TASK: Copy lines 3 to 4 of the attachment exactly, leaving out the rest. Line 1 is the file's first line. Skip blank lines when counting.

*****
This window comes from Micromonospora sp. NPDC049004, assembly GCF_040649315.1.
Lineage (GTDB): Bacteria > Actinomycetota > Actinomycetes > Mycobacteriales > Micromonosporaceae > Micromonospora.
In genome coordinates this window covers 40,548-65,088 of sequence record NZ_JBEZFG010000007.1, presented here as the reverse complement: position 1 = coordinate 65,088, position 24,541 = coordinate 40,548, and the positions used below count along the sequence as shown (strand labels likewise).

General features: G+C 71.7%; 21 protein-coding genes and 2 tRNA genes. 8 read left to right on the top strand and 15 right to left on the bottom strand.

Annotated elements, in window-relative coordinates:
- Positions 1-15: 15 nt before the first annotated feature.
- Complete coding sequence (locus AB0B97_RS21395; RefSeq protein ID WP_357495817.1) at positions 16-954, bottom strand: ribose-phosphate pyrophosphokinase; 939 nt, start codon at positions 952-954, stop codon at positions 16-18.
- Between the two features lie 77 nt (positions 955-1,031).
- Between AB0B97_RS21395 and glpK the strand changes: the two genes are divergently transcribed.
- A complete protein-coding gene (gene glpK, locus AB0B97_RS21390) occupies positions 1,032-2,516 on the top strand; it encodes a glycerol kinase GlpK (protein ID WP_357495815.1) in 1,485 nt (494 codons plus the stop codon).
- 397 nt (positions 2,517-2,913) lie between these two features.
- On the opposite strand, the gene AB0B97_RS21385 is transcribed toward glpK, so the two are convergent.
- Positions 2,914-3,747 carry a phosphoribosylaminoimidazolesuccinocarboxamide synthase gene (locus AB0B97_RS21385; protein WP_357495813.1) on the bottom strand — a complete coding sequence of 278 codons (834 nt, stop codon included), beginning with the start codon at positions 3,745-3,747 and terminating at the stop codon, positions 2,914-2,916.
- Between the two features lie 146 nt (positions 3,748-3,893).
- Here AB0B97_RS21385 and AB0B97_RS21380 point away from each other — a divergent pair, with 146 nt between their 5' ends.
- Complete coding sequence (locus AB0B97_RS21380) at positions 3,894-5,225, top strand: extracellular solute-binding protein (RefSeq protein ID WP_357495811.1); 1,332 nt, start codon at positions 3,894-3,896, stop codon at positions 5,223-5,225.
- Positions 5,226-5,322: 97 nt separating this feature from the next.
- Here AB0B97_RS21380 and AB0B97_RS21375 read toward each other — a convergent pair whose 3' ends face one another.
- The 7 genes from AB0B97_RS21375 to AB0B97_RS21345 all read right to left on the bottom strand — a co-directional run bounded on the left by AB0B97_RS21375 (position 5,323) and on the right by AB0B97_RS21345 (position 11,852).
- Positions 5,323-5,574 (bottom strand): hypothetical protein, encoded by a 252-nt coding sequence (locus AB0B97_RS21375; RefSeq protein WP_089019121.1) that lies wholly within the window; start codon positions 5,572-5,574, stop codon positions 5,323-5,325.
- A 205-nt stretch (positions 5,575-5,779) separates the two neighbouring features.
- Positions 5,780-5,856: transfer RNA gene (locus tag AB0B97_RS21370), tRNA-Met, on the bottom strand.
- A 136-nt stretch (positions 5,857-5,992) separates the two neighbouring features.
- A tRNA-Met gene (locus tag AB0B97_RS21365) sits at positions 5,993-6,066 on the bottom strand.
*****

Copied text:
In genome coordinates this window covers 40,548-65,088 of sequence record NZ_JBEZFG010000007.1, presented here as the reverse complement: position 1 = coordinate 65,088, position 24,541 = coordinate 40,548, and the positions used below count along the sequence as shown (strand labels likewise).

General features: G+C 71.7%; 21 protein-coding genes and 2 tRNA genes. 8 read left to right on the top strand and 15 right to left on the bottom strand.